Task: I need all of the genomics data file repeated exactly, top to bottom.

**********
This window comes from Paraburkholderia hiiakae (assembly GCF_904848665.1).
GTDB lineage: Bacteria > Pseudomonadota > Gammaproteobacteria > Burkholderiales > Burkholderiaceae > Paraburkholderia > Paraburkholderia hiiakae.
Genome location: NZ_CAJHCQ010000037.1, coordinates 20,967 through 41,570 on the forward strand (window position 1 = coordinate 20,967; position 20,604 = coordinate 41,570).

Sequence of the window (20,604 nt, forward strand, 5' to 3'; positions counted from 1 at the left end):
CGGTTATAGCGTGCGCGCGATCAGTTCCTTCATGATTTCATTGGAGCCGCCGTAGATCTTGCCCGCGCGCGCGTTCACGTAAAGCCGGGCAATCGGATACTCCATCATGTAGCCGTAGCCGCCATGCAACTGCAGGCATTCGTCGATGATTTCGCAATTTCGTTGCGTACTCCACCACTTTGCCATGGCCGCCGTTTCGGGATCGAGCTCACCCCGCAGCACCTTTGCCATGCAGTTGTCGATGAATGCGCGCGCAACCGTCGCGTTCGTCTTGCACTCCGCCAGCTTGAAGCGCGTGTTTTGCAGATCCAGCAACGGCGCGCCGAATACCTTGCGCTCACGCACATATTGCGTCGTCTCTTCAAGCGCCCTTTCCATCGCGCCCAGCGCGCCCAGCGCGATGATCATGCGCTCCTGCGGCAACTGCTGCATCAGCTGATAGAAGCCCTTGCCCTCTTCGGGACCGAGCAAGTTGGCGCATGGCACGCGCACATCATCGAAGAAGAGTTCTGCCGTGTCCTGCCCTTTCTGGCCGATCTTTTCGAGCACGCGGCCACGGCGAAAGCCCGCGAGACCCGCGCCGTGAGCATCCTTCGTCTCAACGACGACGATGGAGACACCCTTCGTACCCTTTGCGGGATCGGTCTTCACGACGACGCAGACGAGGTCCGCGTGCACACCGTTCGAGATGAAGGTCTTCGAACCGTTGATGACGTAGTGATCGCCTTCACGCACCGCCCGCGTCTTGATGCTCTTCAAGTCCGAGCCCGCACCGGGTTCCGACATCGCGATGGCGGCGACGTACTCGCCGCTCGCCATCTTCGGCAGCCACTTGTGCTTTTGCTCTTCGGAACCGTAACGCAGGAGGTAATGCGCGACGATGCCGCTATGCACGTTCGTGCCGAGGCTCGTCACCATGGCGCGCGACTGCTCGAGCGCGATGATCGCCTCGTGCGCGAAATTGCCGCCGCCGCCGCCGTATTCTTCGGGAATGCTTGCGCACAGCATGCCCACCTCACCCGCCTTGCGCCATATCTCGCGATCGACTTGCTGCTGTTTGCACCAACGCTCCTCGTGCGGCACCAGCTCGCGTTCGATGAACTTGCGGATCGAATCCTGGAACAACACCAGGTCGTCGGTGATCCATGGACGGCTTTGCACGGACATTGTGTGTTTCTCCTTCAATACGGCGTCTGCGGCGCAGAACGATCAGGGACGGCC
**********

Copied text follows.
This window comes from Paraburkholderia hiiakae (assembly GCF_904848665.1).
GTDB lineage: Bacteria > Pseudomonadota > Gammaproteobacteria > Burkholderiales > Burkholderiaceae > Paraburkholderia > Paraburkholderia hiiakae.
Genome location: NZ_CAJHCQ010000037.1, coordinates 20,967 through 41,570 on the forward strand (window position 1 = coordinate 20,967; position 20,604 = coordinate 41,570).

Sequence of the window (20,604 nt, forward strand, 5' to 3'; positions counted from 1 at the left end):
CGGTTATAGCGTGCGCGCGATCAGTTCCTTCATGATTTCATTGGAGCCGCCGTAGATCTTGCCCGCGCGCGCGTTCACGTAAAGCCGGGCAATCGGATACTCCATCATGTAGCCGTAGCCGCCATGCAACTGCAGGCATTCGTCGATGATTTCGCAATTTCGTTGCGTACTCCACCACTTTGCCATGGCCGCCGTTTCGGGATCGAGCTCACCCCGCAGCACCTTTGCCATGCAGTTGTCGATGAATGCGCGCGCAACCGTCGCGTTCGTCTTGCACTCCGCCAGCTTGAAGCGCGTGTTTTGCAGATCCAGCAACGGCGCGCCGAATACCTTGCGCTCACGCACATATTGCGTCGTCTCTTCAAGCGCCCTTTCCATCGCGCCCAGCGCGCCCAGCGCGATGATCATGCGCTCCTGCGGCAACTGCTGCATCAGCTGATAGAAGCCCTTGCCCTCTTCGGGACCGAGCAAGTTGGCGCATGGCACGCGCACATCATCGAAGAAGAGTTCTGCCGTGTCCTGCCCTTTCTGGCCGATCTTTTCGAGCACGCGGCCACGGCGAAAGCCCGCGAGACCCGCGCCGTGAGCATCCTTCGTCTCAACGACGACGATGGAGACACCCTTCGTACCCTTTGCGGGATCGGTCTTCACGACGACGCAGACGAGGTCCGCGTGCACACCGTTCGAGATGAAGGTCTTCGAACCGTTGATGACGTAGTGATCGCCTTCACGCACCGCCCGCGTCTTGATGCTCTTCAAGTCCGAGCCCGCACCGGGTTCCGACATCGCGATGGCGGCGACGTACTCGCCGCTCGCCATCTTCGGCAGCCACTTGTGCTTTTGCTCTTCGGAACCGTAACGCAGGAGGTAATGCGCGACGATGCCGCTATGCACGTTCGTGCCGAGGCTCGTCACCATGGCGCGCGACTGCTCGAGCGCGATGATCGCCTCGTGCGCGAAATTGCCGCCGCCGCCGCCGTATTCTTCGGGAATGCTTGCGCACAGCATGCCCACCTCACCCGCCTTGCGCCATATCTCGCGATCGACTTGCTGCTGTTTGCACCAACGCTCCTCGTGCGGCACCAGCTCGCGTTCGATGAACTTGCGGATCGAATCCTGGAACAACACCAGGTCGTCGGTGATCCATGGACGGCTTTGCACGGACATTGTGTGTTTCTCCTTCAATACGGCGTCTGCGGCGCAGAACGATCAGGGACGGCC